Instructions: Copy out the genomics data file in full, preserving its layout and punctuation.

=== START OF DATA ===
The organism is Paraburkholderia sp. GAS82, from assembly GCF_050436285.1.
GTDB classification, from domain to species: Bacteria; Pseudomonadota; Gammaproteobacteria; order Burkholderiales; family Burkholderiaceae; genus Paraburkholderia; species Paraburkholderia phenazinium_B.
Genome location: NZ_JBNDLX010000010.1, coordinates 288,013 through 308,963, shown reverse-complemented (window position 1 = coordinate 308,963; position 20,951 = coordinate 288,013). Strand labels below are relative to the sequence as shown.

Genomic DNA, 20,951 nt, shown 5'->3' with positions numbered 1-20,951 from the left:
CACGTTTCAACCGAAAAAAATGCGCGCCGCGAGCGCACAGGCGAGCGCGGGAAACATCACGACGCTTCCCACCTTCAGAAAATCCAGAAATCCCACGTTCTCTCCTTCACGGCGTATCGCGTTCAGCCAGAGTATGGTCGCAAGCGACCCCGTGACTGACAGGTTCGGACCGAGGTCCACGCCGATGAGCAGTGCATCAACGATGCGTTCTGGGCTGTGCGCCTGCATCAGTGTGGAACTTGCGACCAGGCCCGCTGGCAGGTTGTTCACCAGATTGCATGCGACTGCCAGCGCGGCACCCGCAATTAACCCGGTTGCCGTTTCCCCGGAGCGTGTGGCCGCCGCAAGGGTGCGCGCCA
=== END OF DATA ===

The organism is Paraburkholderia sp. GAS82, from assembly GCF_050436285.1.
GTDB classification, from domain to species: Bacteria; Pseudomonadota; Gammaproteobacteria; order Burkholderiales; family Burkholderiaceae; genus Paraburkholderia; species Paraburkholderia phenazinium_B.
Genome location: NZ_JBNDLX010000010.1, coordinates 288,013 through 308,963, shown reverse-complemented (window position 1 = coordinate 308,963; position 20,951 = coordinate 288,013). Strand labels below are relative to the sequence as shown.

Genomic DNA, 20,951 nt, shown 5'->3' with positions numbered 1-20,951 from the left:
CACGTTTCAACCGAAAAAAATGCGCGCCGCGAGCGCACAGGCGAGCGCGGGAAACATCACGACGCTTCCCACCTTCAGAAAATCCAGAAATCCCACGTTCTCTCCTTCACGGCGTATCGCGTTCAGCCAGAGTATGGTCGCAAGCGACCCCGTGACTGACAGGTTCGGACCGAGGTCCACGCCGATGAGCAGTGCATCAACGATGCGTTCTGGGCTGTGCGCCTGCATCAGTGTGGAACTTGCGACCAGGCCCGCTGGCAGGTTGTTCACCAGATTGCATGCGACTGCCAGCGCGGCACCCGCAATTAACCCGGTTGCCGTTTCCCCGGAGCGTGTGGCCGCCGCAAGGGTGCGCGCCA